Malinowski Bronislaw - The Sexual Life Of Savages

Author : Malinowski Bronislaw
Title : The Sexual Life Of Savages in North-Western Melanesia An ethnographic account of courtship, marriage and family life among the natives of the Trobriand islands, British new Guinea
Year : 1929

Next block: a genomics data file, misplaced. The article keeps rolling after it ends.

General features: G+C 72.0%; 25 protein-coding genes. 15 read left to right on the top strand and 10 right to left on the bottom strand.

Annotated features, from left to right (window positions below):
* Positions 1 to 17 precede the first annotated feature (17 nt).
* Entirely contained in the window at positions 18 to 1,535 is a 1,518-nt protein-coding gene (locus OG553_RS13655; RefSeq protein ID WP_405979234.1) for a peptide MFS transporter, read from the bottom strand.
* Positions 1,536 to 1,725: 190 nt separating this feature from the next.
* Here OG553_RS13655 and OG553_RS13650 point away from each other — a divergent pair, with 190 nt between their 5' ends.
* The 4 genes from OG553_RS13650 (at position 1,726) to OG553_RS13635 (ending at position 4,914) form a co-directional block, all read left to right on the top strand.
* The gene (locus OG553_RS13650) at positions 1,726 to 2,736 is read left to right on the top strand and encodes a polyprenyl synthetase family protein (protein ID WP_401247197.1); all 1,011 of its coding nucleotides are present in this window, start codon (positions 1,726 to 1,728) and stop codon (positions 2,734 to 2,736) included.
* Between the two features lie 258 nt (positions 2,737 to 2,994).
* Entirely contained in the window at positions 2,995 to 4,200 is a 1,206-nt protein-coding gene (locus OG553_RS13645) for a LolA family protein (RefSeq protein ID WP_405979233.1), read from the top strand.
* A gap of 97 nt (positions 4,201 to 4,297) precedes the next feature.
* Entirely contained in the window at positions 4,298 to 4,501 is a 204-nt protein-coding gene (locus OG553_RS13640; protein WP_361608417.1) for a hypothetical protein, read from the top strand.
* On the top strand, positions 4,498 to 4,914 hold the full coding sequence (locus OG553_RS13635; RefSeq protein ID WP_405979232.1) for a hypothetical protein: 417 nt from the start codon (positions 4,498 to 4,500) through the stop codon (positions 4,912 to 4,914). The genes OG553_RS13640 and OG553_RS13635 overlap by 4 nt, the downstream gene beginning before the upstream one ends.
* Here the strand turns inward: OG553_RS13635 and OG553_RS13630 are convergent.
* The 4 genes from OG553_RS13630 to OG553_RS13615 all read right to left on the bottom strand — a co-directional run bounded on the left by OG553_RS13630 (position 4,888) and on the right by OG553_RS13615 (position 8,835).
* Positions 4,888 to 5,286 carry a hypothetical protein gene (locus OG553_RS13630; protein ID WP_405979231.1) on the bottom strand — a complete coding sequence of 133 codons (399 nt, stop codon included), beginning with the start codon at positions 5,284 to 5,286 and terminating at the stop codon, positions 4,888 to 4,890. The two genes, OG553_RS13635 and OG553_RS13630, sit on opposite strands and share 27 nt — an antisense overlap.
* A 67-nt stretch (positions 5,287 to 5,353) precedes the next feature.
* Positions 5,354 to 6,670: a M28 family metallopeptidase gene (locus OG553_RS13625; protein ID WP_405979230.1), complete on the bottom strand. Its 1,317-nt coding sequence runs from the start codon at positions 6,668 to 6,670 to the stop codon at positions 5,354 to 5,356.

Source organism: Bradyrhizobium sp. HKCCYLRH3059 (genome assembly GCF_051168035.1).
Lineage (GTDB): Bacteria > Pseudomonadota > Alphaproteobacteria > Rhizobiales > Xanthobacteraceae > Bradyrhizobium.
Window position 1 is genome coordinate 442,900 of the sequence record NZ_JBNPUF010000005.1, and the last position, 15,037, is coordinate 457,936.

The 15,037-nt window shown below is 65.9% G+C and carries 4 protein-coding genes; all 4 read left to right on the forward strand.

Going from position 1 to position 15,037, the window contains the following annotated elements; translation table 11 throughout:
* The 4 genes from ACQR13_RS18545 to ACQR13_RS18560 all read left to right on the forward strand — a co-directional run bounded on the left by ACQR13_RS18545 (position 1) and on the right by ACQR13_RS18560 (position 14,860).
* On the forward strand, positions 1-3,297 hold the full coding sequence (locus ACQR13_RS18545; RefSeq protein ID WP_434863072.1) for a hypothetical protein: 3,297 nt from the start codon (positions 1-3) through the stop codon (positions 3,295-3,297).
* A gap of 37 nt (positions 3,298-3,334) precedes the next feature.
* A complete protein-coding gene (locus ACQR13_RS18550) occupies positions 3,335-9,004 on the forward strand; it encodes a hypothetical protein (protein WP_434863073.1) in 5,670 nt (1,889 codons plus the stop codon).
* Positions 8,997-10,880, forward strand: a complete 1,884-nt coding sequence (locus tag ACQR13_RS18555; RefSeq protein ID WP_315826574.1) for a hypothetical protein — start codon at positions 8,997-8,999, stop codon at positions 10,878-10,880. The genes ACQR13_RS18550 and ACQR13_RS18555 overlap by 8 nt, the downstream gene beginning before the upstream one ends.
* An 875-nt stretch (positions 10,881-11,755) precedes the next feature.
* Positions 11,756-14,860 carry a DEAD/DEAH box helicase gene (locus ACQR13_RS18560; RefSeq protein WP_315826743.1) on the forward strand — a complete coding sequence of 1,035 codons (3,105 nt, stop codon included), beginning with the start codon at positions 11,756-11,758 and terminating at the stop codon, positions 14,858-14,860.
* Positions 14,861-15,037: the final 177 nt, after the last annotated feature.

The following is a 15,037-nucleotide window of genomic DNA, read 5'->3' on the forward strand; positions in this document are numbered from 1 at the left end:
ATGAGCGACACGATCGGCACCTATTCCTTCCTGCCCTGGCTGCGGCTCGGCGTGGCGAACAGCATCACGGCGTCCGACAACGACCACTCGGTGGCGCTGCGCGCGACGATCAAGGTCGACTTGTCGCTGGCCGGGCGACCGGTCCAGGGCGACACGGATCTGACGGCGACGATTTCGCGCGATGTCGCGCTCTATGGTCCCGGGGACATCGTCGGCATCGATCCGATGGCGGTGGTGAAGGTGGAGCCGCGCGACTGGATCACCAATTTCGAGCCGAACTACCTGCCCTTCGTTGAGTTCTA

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PREFACE BY HAVELOCK ELLIS. THE sexual life of savages has long awaited its natural historian. Owing to sex taboos, that weigh at least as much on the civilized as on the savage mind, this subject has always been veiled in mystery. The mystery has been fascinating or sombre according to the general attitude to savagery that happened to prevail. In the eighteenth century it was fascinating. That century, especially in its French mode, virtually discovered what is loosely and incorrectly termed "Primitive Man," and found his finest embodiment in the new and Paradisiacal world of America and Oceania. These French voyagers and missionaries (though there were some notable but more sober-minded English and other sailors among them) were delighted and intoxicated as these strange manners and customs, often so gracious and fantastic, opened out before their astonished vision. They were incapable of understanding them, and they had no time to penetrate below the surface, but the enthusiastic impressions they honestly set down seemed a revelation to the Parisian world with its own widely unlike artificialities and conventions. Then was developed the conception of the "noble" savage of whom Tacitus had caught a glimpse in primeval German forests living in ((a state of Nature." The nineteenth century grew contemptuous of what seemed to it Rous seau's superficial and imaginative VISIOn o'f the natural man. But Rousseau had really been a careful student of the narratives of explorers in his time, as there is clear evidence to show. The conclusions he drew were not more extravagant than those at the opposite extreme drawn by later generations and sometimes still persisting to-day. Diderot, likewise, when he wrote his famous Supplement au Voyage de Bougainville, to exhibit to his fellow-countrymen the superior reasonableness in matters of sexual ethics of the Tahitian, brought forward various correct facts-already set down in the attractive narrative of the great French navigator-but misleadingly, because he was ignorant of the social framework to which they belonged. · In the nineteenth century the more sombre view prevailed. The explorers were now mainly English, and they carried with them the Anglo-Saxon Puritanism for which all sexual customs that are unfamiliar are either shocking or disgusting. "Obscene" was the word commonly used, and it was left to the reader's imagination to picture what that might mean. The sexual behaviour of savages seemed mostly unspeakable. The urethral sub_ incision practised by some Australian tribes was mysteriously named "the terrible rite." A similar mutilation of the nose or ear, or anywhere a little higher up or a little lower down, would not have seemed "terrible"; but a,t that particular spot it aroused a shuddering and shamefaced awe. In the twentieth century we have moved towards a parts of the world by such distinguished workers as Rivers and Seligman, may be regarded as a landmark. But we still pined in vain for a picture of the sexual life of any unspoilt people. One or two investigators, like Roth in Queensland, noted a few precise objective facts of the sex life, and more recently Felix Bryk, in his N eger-Eros, has produced a valuable study of the erotic life in Equatorial Africa, but it has not been easy to find any really comprehensive picture. Such a task needed, indeed, a rare combination of qualifications; not only a scientific equipment but a familiarity with various new fertilizing ideas, not always considered scientific, which have of late been thrown into the anthropological field; a long and intimate knowledge of the people to be investigated and of their language, for it is not only in Civilization that the sexual life tends to be shy and recessive; not least, there was required in the investigator a freedom alike from the traditions of AngloSaxon Puritanism, however estimable in their own place, and from the almost equally unfortunate reactions to which the revolt against those traditions may lead. All these qualifications are in a rare degree combined in Dr. Malinowski: the scientific outfit, the sensitive intelligence, the patience in observation, the sympathetic insight. He is known by numerous monographs on various sociological aspects of savage culture, mostly based on his research among the Trobriand Islanders off the east coast of New Guinea, among whom he lived in close touch for two years. His Argonauts of the Western Pacific-the original and elaborate analysis of the peculiar kula exchange system of the Trobriands-is recognized as a brilliant achievement of ethnographic research. It is, indeed, more than merely ethnographic, and as Sir J ames Frazer, who introduced the book, pointed out, it is characteristic of Dr. Malinowski's method that he takes full account of the complexity of human nature. An institution that, at ,the first glance, might seem to be merely economic, is found in his searching hands to be not merely commercial, but bound up with magic and ministering to the emotional and :!forts towards social reform. The Trobriand Islanders are a small community living in a confined space; they only supply one of the patterns of savage life, though it may well be a fairly typical pattern. When we study it we find not merely that in this field the savage man is very like the civilized man, with the like vices and virtues under different forms, but we may even find that in some respects the savage has here reached a finer degree of civilization than the civilized man. The comparisons we can thus make furnish suggestions ~ven for the critical study of our own social life. H. E. ...